Every single morning that week, I would wake up early to watch the sunrise on my back porch. Every morning I would sit and weep as I tried to figure out why this was happening to my husband and me. What did we do to deserve this? What did we do wrong to cause this? What could we have done differently? Questions that I didn’t have answers for. Painful and agonizing questions that ate away at my very core. This pain I felt in my heart was none I had felt before. I was grieving two babies. Not one, but two. I was angry that my body had betrayed me, I was angry that my body wasn’t smart enough to know that my baby had died.
A week went by and I was scheduled for a D&C. My husband drove me to the hospital and I was absolutely petrified. I had never been put under before. I had a wonderful new doctor who was going to perform the procedure, and he came in to talk to us and try to put us at ease. As they wheeled me back to the operating room (OR), the nurse told my husband to kiss me goodbye “because you never know.” Those words ring so true and speak ever so loudly to me now.
Under the bright lights of the OR, tears rolled uncontrollably down my face. I was lying in the OR so they could suction my dead baby out of my womb. That is my truth. It’s my harsh reality and there is no way to sugarcoat it.
My doctor held my hand tightly and asked me distracting questions, questions that deemed positive responses. I knew he was trying to settle my nerves. He held my hand and said “everything will be all right.” Little did I know that he would be holding my hand like this again less than a year later when I would lose my son.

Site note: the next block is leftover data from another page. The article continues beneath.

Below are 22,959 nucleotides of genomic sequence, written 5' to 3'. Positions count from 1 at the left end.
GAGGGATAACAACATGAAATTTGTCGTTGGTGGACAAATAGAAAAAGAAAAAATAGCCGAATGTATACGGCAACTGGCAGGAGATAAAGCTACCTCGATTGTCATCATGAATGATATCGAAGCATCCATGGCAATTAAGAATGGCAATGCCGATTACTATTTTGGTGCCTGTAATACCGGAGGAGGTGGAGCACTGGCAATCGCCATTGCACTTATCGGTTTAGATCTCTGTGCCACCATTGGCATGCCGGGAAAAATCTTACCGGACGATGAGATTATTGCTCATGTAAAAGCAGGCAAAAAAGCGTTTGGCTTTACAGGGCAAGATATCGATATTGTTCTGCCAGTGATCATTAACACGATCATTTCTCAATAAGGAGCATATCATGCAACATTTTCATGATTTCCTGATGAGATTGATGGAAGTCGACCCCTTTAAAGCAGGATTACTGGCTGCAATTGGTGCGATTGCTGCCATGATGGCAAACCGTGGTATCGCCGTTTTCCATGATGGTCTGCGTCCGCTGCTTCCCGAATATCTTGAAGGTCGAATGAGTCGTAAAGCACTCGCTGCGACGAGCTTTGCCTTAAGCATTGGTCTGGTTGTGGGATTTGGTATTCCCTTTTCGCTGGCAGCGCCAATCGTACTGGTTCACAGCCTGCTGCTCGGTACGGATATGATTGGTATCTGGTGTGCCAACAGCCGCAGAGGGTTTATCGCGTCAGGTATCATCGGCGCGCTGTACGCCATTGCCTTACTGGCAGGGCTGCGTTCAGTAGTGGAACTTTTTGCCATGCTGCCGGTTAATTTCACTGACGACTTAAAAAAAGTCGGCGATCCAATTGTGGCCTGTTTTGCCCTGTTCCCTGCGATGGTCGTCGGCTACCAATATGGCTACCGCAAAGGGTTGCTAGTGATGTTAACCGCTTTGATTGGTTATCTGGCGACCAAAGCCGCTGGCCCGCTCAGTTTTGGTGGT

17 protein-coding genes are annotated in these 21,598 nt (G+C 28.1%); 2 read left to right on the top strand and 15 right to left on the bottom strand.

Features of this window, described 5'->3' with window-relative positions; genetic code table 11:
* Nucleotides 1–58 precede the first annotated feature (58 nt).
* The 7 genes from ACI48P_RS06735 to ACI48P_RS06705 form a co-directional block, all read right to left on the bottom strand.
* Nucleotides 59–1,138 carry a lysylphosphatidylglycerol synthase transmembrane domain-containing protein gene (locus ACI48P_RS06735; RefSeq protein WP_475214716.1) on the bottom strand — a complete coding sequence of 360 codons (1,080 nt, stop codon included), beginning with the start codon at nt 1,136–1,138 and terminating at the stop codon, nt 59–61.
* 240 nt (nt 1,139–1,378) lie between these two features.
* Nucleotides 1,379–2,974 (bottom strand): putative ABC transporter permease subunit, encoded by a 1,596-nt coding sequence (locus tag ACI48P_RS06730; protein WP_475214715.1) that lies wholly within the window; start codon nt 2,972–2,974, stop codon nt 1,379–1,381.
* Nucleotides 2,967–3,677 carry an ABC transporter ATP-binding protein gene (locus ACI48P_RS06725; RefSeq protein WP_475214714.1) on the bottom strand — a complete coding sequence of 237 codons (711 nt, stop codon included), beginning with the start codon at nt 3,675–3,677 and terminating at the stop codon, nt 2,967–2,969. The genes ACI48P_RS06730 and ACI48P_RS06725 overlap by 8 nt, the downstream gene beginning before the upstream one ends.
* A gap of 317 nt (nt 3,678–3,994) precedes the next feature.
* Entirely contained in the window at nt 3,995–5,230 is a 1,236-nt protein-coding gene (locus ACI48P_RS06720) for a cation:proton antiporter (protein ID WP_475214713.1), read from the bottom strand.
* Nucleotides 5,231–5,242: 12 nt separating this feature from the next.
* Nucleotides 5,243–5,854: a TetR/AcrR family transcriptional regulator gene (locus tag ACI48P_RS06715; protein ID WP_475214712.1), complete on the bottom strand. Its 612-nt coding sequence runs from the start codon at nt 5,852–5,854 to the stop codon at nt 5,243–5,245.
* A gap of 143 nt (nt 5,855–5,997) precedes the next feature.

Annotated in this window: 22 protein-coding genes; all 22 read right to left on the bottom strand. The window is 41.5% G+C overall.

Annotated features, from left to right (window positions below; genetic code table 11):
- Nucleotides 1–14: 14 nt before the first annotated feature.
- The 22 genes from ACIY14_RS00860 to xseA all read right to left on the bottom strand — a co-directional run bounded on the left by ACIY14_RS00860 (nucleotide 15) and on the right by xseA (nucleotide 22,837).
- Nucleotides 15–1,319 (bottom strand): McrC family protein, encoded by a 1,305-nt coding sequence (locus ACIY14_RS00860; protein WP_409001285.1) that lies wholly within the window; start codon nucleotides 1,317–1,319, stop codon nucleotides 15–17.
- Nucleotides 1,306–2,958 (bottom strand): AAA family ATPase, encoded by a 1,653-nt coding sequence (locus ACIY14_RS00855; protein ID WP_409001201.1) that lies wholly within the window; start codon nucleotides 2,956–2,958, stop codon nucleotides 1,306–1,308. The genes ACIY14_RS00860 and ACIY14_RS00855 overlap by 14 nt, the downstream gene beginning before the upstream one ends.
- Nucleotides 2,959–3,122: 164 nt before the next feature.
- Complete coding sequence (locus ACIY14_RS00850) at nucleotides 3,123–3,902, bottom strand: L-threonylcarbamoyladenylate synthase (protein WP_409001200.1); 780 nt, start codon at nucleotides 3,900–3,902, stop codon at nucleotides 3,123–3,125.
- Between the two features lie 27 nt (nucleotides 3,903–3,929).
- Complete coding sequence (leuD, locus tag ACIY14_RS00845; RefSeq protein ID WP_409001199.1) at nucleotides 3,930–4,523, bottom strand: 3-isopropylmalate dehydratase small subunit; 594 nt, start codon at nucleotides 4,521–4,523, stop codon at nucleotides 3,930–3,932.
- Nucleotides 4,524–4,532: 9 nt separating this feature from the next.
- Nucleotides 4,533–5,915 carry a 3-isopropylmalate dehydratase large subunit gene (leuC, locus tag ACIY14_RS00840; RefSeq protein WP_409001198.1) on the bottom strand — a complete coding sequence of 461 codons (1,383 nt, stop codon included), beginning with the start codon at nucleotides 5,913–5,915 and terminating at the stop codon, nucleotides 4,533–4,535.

The next thing I knew, I was waking up in recovery and all I could do was cry uncontrollably. By the afternoon, I was home. I was heartbroken. I was forever changed.
My husband and I felt completely isolated in our grief because no one talks about miscarriage. The world thinks of this as a “lost pregnancy,” but it’s so much more than that. This is not a story of a lost pregnancy; it is the story of two babies who died in their mother’s womb. It is a story of futures lost and faces we will never know because we never got to hold these babies in our arms.
I believe miscarriage isn’t just something that happens. It isn’t some “fluke.” I believe every miscarriage is a baby gone way too soon. Someone’s much wanted and prayed for baby, and what’s left behind is a constant wonder of who they would have been or what life would have been like if they lived.
I never had the chance to truly know them, but I loved them. I still love them. I always will love them. They are forever my babies. The ones I will never truly know.
Something Mark Zuckerberg said about others he knew who experienced miscarriage was, “nearly all had healthy children after all.” Perhaps that is true, that most people go on to have a healthy pregnancy with the outcome of a healthy child. But not all of us do. Some of us go on to have unhealthy pregnancies that result in the loss of a child. Some of us go on to have more and more miscarriages. Some of us continue to struggle with infertility — and some of us will never have a biological child of our own.
So for those of you who haven’t had or won’t get that “happy ending,” you are not alone. Not everyone who struggles with pregnancy and infant loss goes on to have a healthy child. While I believe wholeheartedly that holding onto hope is important, I also know it is important to acknowledge those that have the harsh reality of not being able to have what they want most — a healthy, normal pregnancy.
Because that is our truth.
Follow this journey on Luminous Light Studio.